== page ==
an espresso lover's blog

Wednesday, March 24, 2004

I've just had a super evening roasting coffee with my friend Anders Gulden Olstad. After visiting a really nice italian restaurant (and skipping their espresso..hehe), we went to my house and fired up the poppers.

Well, before that we sampled some espresso beans that I had roasted four days ago. It was a preblend of the ottolina classica, one of my favourite espressi. I think Anders likes it a lot too. I was not expecting that much since the last roast I did with it was not up to par compared to the original preroasted beans. They were just too dark. Probably because I used the old, more aggressive popper. With the new popper and its longer roasting time (8-9 mins for espresso) and better circulation, I really noticed a difference in both how the beans looked and the way the espresso tasted. Really good! Maybe a bit less body, but surprisingly close to the shots I make with the preroasted beans. I really liked that since I am in general a fan of underdogs performing well :). I mean, look at the picture of my modificed scarecrow popper below. Just 249 kroner and an illy can do an impressive roast! The capacity is larger too. Anders roasted some costa rican with it and got 130 grams of roasted beans with a normal load. That is close to 150g capacity!.

We roasted various beans and tried them as drip after a 30 min rest. The Ethiopia Sidamo was especially good. We could clearly smell and taste flowers when sampling it. The melange blend (50% light, 50% dark) of the mexican liquid ambar was interesting, but not as good as the sidamo (I didn't expect it either).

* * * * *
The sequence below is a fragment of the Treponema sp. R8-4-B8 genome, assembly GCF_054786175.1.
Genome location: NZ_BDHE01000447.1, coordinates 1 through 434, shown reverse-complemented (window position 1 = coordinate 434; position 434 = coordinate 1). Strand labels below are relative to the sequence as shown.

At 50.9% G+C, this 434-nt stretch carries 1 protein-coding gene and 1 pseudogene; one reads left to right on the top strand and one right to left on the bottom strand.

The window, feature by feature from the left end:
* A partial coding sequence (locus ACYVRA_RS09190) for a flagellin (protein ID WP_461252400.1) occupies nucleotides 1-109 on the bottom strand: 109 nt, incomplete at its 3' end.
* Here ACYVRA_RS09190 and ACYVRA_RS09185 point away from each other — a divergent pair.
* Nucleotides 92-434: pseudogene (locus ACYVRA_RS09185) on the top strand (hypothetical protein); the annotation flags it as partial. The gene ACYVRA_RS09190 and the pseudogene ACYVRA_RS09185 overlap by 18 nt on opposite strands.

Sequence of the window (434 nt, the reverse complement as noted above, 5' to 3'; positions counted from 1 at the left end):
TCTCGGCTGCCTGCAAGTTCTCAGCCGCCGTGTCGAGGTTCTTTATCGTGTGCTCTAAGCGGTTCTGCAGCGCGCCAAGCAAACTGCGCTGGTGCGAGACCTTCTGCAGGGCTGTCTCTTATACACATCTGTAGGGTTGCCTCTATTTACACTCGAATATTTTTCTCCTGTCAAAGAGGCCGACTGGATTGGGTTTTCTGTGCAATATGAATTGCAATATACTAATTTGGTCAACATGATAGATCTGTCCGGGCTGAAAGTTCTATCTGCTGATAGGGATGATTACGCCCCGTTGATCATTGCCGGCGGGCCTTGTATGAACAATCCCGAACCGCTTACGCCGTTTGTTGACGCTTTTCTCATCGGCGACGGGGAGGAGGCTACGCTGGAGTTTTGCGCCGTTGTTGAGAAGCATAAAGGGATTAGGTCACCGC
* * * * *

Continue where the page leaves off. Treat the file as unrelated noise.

I had a great time and now I just hope the caffeine load won't keep me from getting some sleep tonight :).

Setting up the poppers and other stuff

Breathing in the popper exhaust and stirring tze beanz

Anders is happy with the result

Tze beanz

Classica double shot

Me steaming milk for Anders's cappa

Scarecrow popper

3/24/2004 10:30:00 PM  

Tuesday, March 23, 2004

I booked hotel and plane tickets yesterday for the national barista championship next month. Really looking forward to it! It will be fun to hang around taking pictures and talking to other coffeeheads. I may even do some video recording since the DV-camera at work is available that weekend.

SCAE Norway published more information about the competition a couple of days ago. Apparently the semifinals will be held on friday and the finals (and part of the semifinals) on saturday. My nice boss has given me a day off so I will fly to Trondheim early on friday in time for the semifinals.

Anders Gulden Olstad and me have been planning to roast some coffee together since I've got two poppers now. Sadly we've been forced to postpone it a couple of times already because of me catching a nasty cold and some delays in the shipment of green beans from Stavanger. I hope we will make it happen this week. We'll probably roast mostly for drip which is most fun since we can brew some (amazing) coffee right away.

Coffee at work is really poor so I am twisting my brain to find a solution :). I tried to bring some drip on thermos this morning, but it had a weird "thermos taste". No good. The best solution would probably be to buy a simple superauto like the gaggia digital compact, but that is 6500 kroner. Just too expensive.

3/23/2004 09:29:00 AM  

Thursday, March 11, 2004